SANJIV CHATURVEDI, AGED 40, an electrical engineer from National Institute of Technology, Allahabad, originally belongs to the Indian Forest Service.  After a series of transfers, he was eventually posted as Deputy Secretary holding additional charge as Chief Vigilance Officer (CVO) of the All India Institute of  Medical Sciences (AIIMS).  During his stint as CVO, Chaturvedi initiated action in about 200 corruption cases.  Punishment was imposed in 78 cases, charge sheets filed in  87 and more than 20 cases referred to the Central Bureau of Investigation (CBI) for further inquiry.  He has since been removed from the above position and his services have reportedly been sought by the Delhi Administration to be in charge of its Anti Corruption Bureau.

DURING HIS TENURE AT AIIMS, Chaturvedi was awarded the Ramon Magsaysay award for “his efforts in painstakingly investigating corruption in public office”.  The award carries a prize money of USD 30,000 (say Rs 1.98 million) which he promptly donated to AIIMS to be spent on poor patients.  AIIMS however rejected  his donation, reportedly at the behest of the Health Minister Nadda who apparently held a grudge against Chaturvedi for his earlier expose of the misdeeds of officers close to the Minister while Chaturvedi served in the Haryana Cadre.  Surprised by the non-acceptance of his donation, Chaturvedi  sent in the money to the Prime Minister’s National Relief Fund.  He has also sought an appointment with the Prime Minister for conveying his anguish and anxiety on the plight of honest civil servants in the country (Read Raghav Ohri’s report in The Economic TimesDecember 8, 2015)

IT IS PERTINENT TO NOTE THAT CHATURVEDI  had earlier pleaded for a Central Government deputation in 2010 after he was fed up with the harassment he faced in the discharge of his duties while posted in Haryana. He was transferred as many as twelve times.  The harassment was intense in the extreme to the extent that even his father-in-law filed a case against him and his marriage ended in divorce.  Between 2008 to 2014, the President of India had passed as many as four orders in his support quashing the Haryana Government’s orders that were issued to him.

ONE PRESUMES  THAT THE MEETING between Prime Minister Narendra Modi and Chaturvedi has either already taken place or will take place soon.  Narendra Modi had cleared the earlier appointment of Chaturvedi while chairing the Cabinet Committee on Appointments and in fact, the Ministry of Environment and Forests proactively pushed for acceptance of his request for deputation to the Central Government when  the Haryana Government was refusing to relieve him.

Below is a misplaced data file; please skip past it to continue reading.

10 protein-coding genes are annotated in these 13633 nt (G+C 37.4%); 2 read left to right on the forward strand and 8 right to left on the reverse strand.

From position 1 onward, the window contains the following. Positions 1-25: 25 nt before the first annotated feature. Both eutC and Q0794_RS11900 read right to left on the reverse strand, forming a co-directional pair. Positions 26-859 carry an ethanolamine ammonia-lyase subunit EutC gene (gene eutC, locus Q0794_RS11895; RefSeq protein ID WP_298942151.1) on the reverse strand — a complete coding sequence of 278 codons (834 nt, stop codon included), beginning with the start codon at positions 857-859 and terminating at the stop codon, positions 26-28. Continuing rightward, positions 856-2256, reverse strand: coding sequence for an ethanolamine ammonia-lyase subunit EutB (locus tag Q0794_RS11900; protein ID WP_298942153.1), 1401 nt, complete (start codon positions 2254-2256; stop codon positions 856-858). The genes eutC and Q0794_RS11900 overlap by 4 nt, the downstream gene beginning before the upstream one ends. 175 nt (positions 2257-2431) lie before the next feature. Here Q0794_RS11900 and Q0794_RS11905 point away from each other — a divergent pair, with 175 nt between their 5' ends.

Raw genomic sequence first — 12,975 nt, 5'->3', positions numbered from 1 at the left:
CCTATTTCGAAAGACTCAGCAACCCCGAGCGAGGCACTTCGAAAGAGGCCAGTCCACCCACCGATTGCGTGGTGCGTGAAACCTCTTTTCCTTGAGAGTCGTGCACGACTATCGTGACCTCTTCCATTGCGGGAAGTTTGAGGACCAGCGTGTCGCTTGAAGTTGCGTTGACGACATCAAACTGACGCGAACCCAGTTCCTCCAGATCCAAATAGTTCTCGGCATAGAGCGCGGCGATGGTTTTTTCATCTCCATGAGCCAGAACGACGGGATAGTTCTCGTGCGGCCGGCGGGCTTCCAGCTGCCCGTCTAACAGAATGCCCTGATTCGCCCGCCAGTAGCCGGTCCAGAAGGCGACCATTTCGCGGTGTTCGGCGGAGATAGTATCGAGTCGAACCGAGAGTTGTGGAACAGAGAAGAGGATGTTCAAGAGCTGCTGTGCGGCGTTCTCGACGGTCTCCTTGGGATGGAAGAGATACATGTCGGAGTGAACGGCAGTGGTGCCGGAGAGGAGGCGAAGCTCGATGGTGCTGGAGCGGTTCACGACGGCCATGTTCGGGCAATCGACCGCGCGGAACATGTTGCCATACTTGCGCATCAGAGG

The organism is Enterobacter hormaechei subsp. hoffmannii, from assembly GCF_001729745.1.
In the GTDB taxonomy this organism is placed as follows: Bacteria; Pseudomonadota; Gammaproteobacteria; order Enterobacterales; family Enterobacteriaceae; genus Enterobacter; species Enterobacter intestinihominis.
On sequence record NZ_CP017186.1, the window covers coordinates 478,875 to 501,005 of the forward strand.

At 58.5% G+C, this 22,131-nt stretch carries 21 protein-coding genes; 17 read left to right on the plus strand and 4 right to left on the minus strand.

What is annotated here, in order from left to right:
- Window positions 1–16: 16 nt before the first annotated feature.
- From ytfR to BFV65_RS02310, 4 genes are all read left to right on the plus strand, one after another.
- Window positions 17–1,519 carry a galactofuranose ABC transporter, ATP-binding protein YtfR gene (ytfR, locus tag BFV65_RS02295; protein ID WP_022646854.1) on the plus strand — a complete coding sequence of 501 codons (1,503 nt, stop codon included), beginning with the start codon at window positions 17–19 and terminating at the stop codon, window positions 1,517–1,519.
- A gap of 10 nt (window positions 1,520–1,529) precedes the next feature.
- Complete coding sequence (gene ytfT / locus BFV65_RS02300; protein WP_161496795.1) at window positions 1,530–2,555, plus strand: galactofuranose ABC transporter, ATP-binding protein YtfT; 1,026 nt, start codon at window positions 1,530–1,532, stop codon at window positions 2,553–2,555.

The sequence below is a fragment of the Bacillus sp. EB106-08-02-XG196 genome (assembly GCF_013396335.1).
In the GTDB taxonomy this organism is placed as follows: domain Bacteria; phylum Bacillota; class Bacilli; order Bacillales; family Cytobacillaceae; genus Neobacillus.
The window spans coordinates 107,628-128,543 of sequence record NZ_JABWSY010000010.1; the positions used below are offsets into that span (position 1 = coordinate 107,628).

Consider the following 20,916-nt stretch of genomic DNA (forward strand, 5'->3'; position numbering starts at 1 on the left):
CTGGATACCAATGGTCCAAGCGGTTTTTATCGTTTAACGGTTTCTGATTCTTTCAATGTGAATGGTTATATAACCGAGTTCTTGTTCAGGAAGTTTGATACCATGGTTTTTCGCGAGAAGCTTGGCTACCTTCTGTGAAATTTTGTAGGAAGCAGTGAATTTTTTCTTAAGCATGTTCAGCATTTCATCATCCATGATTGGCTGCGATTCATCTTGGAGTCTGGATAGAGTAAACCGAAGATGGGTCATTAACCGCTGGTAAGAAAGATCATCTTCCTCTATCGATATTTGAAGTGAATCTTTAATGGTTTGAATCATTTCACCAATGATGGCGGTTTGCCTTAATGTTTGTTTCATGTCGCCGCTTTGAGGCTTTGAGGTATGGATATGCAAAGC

THE CURRENT CONTROVERSY surrounding Sanjiv Chaturvedi  may take an interesting turn given the fact that Prime Minister Narendra Modi  himself trusts his small coterie of civil servants that he transplanted from Ahmedabad to New Delhi than his ministerial colleagues to implement  his agenda.  The civil service was once described as the sheet anchor of the Indian republic and although the description was attributed to the Indian Civil Service (ICS) established by the British when they ruled India, it still holds good for the homespun Indian Administrative Service (IAS) and other allied services such as the Indian Revenue Service, the Indian Police Service, the Indian Audit & Accounts Services and the Indian Forest Service – the last mentioned being the cadre where Sanjiv Chaturvedi’s baptism by fire began.

THERE ARE A HANDFUL OF CIVIL SERVANTS LIKE CHATURVEDI  who may carry on with the diligent discharge of their duties unmindful of the harrassment they face while serving their political masters.  India is however critically poised at a juncture where the commitment of its civil servants for implementation of national agendas matters most.  If officers like Chaturvedi are relentlessly subject to  harassment,  the civil service will no longer attract talent that could change the face of India but only draw elements purely for enjoyment of  the power and privilege civil service jobs carry.  Prime Minister Narendra Modi needs to warn his ministerial colleagues to treat their officers with dignity and respect.  Already the secretaries in the key ministries of finance and home were subject to abrupt transfers  and change of postings and this has sent unwholesome signals to the bureaucracy that is not in India’s best interests.